- Associated Press - Thursday, May 5, 2011

ROME — The United States is trying to free up part of $30 billion it has frozen in Libyan assets so it can better support opponents of Moammar Gadhafi, Secretary of State Hillary Rodham Clinton told a conference Thursday on Libya.

Twenty-two nations and international organizations met in Rome to figure out how to help the Libyan rebels, who say they need up to $3 billion in the coming months for military salaries, food, medicine and other basic supplies.

Mrs. Clinton said the Obama administration, working with Congress, wants “to tap some portion of those assets owned by Gadhafi and the Libyan government in the United States, so we can make those funds available to help the Libyan people.”

The United States already has pledged $53 million in humanitarian aid and authorized up to $25 million in non-lethal assistance to the rebels, including medical supplies, boots, tents, rations and protective gear. The first shipment is due to arrive soon in the western, rebel-held city of Benghazi.

“We have made it abundantly clear that the best way to protect civilians is for Gadhafi to cease his ruthless, brutal attack on civilians from the west to the east, to withdraw from the cities that he is sieging and attacking and to leave power,” Mrs. Clinton said. “This is the outcome we are seeking.”

The Rome conference agreed to establish an internationally monitored fund that the rebels can use to provide basic supplies such as food and medicine.

Italian Foreign Minister Franco Frattini, co-host of the Contact Group conference, said nations already have pledged $250 million in humanitarian aid.

It will be “an international fund in which nations can make their contributions in a transparent way,” British Foreign Secretary William Hague said. Britain has provided $21.5 million.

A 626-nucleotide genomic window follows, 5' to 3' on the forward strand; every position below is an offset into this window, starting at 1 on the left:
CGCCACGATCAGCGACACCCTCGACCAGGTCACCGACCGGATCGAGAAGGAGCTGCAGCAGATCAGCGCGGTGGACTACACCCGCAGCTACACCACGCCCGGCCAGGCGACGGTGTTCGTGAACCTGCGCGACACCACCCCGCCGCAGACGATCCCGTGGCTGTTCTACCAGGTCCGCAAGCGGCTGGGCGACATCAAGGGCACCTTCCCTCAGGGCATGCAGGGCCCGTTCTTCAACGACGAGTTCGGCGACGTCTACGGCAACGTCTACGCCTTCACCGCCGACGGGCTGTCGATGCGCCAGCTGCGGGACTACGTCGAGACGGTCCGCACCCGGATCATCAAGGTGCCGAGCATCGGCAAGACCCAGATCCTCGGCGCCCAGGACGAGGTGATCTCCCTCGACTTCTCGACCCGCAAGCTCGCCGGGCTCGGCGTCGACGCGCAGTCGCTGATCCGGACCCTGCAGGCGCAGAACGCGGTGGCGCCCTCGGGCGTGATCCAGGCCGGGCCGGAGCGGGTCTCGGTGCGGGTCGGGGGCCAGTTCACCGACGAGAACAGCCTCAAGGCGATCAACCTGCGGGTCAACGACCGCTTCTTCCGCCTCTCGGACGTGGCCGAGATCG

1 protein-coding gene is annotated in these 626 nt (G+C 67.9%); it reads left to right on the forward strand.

Mahmoud Jibril, head of the rebels’ executive body, welcomed the financial pledges.

“We are more than satisfied,” he told reporters.

Mr. Jibril said he briefed the conference for the first time on a “road map” for the future of Libya, including writing a constitution and calling parliamentary elections.

The conference also focused on isolating Col. Gadhafi’s regime, which has launched a relentless military assault against dissidents.

Since the uprising against the authoritarian leader broke out in mid-February, the two sides have largely been locked in a stalemate.

An initial U.S.-led bombing campaign, now commanded by NATO, launched in mid-March has kept Col. Gadhafi’s forces from advancing to the rebel-held east, but it has failed to give the rebels a clear battlefield advantage.

Mrs. Clinton said the world must keep isolating the Gadhafi regime, including imposing travel bans on top officials, suspending Libyan embassies and sending envoys to work with the opposition’s Transitional National Council.

“Isolating Gadhafi means pulling the plug on his propaganda and incitements to violence,” she said.

French Foreign Minister Alain Juppe said he expected NATO’s military campaign to last “months.”

He insisted that the Rome meeting showed “the determination of the coalition to maintain all means of pressure to get the departure of Gadhafi, military pressure but also sanctions and other means of pressure.”

NATO’s campaign has reduced Col. Gadhafi’s forces by 40 percent, Mr. Frattini said. Italy, France and the conference co-host, Qatar, have given diplomatic recognition to the rebels, who are based in Benghazi.

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